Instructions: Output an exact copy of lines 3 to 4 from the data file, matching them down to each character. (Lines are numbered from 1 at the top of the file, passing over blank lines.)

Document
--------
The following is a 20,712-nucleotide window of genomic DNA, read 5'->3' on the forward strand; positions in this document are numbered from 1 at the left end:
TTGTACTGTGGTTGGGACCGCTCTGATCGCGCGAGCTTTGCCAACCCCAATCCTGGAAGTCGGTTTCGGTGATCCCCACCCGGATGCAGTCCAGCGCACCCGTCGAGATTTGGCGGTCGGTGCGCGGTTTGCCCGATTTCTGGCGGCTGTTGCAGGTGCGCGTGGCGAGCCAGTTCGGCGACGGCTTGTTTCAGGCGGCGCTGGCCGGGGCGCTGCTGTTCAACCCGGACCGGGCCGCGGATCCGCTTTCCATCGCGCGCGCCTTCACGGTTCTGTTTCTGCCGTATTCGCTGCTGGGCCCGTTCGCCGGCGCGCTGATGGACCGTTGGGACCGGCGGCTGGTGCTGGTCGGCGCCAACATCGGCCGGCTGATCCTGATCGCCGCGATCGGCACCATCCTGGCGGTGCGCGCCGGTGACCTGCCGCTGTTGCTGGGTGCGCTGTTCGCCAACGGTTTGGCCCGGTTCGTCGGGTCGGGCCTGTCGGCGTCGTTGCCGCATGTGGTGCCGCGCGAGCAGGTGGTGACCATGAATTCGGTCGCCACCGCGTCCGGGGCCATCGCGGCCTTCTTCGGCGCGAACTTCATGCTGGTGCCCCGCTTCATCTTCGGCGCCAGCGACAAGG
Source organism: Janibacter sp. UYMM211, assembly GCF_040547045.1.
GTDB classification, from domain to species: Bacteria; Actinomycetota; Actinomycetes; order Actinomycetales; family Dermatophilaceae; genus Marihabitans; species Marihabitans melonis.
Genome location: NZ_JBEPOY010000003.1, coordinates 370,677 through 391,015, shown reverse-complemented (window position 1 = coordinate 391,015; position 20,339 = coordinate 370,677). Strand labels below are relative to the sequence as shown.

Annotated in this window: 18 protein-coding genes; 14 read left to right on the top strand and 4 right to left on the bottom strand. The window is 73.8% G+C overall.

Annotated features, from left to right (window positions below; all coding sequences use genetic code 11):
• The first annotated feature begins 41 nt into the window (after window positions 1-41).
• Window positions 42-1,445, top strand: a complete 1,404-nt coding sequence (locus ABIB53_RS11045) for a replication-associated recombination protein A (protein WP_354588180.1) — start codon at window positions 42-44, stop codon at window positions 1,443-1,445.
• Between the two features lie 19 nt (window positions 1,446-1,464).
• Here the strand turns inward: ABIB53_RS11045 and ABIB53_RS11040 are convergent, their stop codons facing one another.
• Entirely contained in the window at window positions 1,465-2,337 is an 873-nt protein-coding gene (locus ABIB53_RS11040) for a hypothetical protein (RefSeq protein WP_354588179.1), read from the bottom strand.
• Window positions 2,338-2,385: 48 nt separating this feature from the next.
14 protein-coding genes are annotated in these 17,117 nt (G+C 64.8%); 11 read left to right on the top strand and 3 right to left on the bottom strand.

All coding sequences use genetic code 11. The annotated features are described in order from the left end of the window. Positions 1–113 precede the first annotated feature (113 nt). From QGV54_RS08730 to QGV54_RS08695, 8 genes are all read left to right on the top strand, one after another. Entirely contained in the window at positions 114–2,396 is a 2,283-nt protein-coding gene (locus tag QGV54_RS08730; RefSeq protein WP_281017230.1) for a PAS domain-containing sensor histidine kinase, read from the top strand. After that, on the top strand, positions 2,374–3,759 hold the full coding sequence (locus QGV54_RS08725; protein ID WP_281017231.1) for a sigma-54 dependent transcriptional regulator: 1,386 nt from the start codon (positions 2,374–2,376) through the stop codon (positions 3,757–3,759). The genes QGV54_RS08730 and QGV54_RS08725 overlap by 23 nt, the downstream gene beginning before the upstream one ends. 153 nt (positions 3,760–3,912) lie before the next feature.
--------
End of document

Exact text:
Source organism: Janibacter sp. UYMM211, assembly GCF_040547045.1.
GTDB classification, from domain to species: Bacteria; Actinomycetota; Actinomycetes; order Actinomycetales; family Dermatophilaceae; genus Marihabitans; species Marihabitans melonis.